Thursday, July 12, 2012

MINI-REVIEW: First Person Tutor - Graduate student angst at its finest


First Person Tutor: A Game of Grading
Format: online Flash game

Price: Free

Release Date: June 2012

Target Age Group: unspecified

Developer: Blueboo

Genre: puzzle, first-person "shooter"
Sure to get a few uncomfortable laughs from anyone who has ever been a teaching assistant for a less-than-pleasant professor, First Person Tutor is a simple but smart commentary on the uglier side of higher education.

First Person Tutor probably isn't what you expect. This isn't a game that tutors players on any particular subject matter, nor does it teach players much about the fine art of tutoring others. Rather, this game is a biting satire on a world that most people probably don't know or care all that much about: the not-so-glamorous world of higher education. In particular, it's a game that will resonate most with those budding young academics known as graduate students. And for any of you who are graduate students, or who are friends and family of graduate students, this little game represents just a teensy taste of the bitterness, frustration, and anxiety that comes with trying to work your way up the ladder of the academy. Needless to say, this game hit me square in the feelings.

Kids, this is why spell-check was invented. Use it!
The conceit of the game is quite simple. You are the teaching assistant for a professor who spends more time policing his reputation on "The Face Book" than he does preparing for his courses. When students publicly complain about his questionable teaching abilities, Professor Paynuss insists that their grades suffer accordingly. However, never one to allow his markings to appear blatantly arbitrary, the professor makes his grader (you) do the all the dirty work. You must find as many errors as possible in each student's paper. The goal is to find enough mistakes to justify giving the student a failing grade. Charming, no? Of course, given the number of papers that you have to grade, you only have a very limited amount of time to spend on each one. The early stages give you a luxurious 30 seconds to grade each paper. Later stages give you even less time.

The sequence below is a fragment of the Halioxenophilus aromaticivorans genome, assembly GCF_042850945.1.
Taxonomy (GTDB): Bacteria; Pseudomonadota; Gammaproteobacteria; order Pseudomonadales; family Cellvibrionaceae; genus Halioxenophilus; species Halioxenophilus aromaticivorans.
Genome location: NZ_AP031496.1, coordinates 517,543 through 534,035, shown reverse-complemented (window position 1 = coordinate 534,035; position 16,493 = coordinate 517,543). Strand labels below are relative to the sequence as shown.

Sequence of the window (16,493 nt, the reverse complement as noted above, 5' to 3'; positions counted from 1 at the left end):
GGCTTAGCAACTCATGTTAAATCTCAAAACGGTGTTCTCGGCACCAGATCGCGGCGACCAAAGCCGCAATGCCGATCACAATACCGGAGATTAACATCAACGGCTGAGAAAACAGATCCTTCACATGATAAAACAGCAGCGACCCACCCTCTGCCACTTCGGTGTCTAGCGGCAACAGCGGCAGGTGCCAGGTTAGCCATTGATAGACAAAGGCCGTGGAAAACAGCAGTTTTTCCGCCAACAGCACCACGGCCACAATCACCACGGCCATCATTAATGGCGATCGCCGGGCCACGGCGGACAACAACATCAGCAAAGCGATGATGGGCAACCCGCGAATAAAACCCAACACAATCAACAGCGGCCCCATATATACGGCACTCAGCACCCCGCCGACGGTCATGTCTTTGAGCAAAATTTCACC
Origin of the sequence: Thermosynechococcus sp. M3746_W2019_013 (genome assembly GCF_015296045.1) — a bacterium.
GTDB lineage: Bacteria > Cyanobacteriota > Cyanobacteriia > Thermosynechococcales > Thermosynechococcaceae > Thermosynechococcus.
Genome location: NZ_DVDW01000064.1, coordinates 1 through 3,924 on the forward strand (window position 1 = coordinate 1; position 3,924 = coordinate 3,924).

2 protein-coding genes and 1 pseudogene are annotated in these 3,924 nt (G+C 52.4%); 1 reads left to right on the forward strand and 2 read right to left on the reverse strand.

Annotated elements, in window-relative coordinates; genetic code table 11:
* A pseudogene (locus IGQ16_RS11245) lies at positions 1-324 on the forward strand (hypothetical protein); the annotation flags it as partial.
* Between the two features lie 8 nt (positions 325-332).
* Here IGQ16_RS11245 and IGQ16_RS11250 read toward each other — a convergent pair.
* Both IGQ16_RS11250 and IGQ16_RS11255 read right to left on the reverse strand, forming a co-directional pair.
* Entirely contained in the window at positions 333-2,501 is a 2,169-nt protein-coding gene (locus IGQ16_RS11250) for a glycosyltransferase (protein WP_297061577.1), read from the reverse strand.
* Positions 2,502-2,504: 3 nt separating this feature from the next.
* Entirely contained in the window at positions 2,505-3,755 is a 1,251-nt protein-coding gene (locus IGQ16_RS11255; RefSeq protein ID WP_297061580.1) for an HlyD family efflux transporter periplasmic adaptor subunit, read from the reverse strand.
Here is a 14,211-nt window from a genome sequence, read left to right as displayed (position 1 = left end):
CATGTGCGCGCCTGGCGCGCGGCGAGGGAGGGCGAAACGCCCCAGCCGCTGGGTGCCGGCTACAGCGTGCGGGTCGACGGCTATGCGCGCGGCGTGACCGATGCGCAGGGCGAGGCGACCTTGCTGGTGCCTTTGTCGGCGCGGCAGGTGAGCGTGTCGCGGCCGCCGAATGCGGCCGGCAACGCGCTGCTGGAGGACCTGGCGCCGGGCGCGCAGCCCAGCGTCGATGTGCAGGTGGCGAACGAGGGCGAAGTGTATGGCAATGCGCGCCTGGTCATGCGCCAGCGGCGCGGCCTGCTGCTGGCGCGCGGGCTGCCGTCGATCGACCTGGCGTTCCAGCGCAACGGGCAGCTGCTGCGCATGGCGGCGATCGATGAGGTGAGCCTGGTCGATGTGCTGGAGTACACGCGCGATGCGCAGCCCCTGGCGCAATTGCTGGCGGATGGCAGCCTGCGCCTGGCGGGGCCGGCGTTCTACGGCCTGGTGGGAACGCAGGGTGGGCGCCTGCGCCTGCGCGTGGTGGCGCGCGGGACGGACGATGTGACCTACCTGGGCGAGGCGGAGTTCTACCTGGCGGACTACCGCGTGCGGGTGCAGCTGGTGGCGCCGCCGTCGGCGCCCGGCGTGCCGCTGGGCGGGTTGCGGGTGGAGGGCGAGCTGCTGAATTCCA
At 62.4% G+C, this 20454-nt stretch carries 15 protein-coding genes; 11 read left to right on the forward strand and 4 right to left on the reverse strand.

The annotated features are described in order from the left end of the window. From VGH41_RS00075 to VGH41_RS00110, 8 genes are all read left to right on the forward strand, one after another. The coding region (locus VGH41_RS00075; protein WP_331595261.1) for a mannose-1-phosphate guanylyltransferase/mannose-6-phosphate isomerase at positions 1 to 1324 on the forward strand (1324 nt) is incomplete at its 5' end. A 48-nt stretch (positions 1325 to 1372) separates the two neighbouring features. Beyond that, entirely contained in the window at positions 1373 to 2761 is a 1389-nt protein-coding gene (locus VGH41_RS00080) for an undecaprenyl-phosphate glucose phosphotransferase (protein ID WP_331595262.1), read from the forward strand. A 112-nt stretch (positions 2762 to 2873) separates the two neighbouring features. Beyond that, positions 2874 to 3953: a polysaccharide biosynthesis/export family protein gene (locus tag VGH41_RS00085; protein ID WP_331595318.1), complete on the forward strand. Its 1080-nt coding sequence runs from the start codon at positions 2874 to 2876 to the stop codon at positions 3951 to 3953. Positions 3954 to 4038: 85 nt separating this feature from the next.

The mechanics of the game fit well with the premise. Each level presents a new paper, and players have to skim it quickly for errors. A simple click with the mouse brings down the full force of your mighty red pen, and points are deducted from the student's paper with each properly identified mistake.  Dr. Paynuss will laugh gleefully at the end of the level if you've managed to reduce the student's final grade to an F or F-. Players' final scores are tallied in terms of their student debt. You start the game $200,000 in the hole. Each paper which is marked up to Dr. Paynuss's satisfaction chips away at that debt just a tiny bit.

It definitely doesn't take a Ph.D. to recognize some of the satire involved in First Person Tutor, although the many different layers of criticism presented in this simple little game make it surprisingly deep. The jab at professors who forget to check their ego at the door when they enter the classroom is the most obvious of the game's criticisms, but I would also argue that skewering the egomaniacal professor is probably the least insightful criticism that First Person Tutor makes. More interesting, I think, is the way that the game captures some of the fundamental flaws in the structure of today's higher education system, including the factory-like nature of undergraduate instruction and the total lack of checks on the often exploitative nature of the relationship between graduate students and their mentor/patron/employers.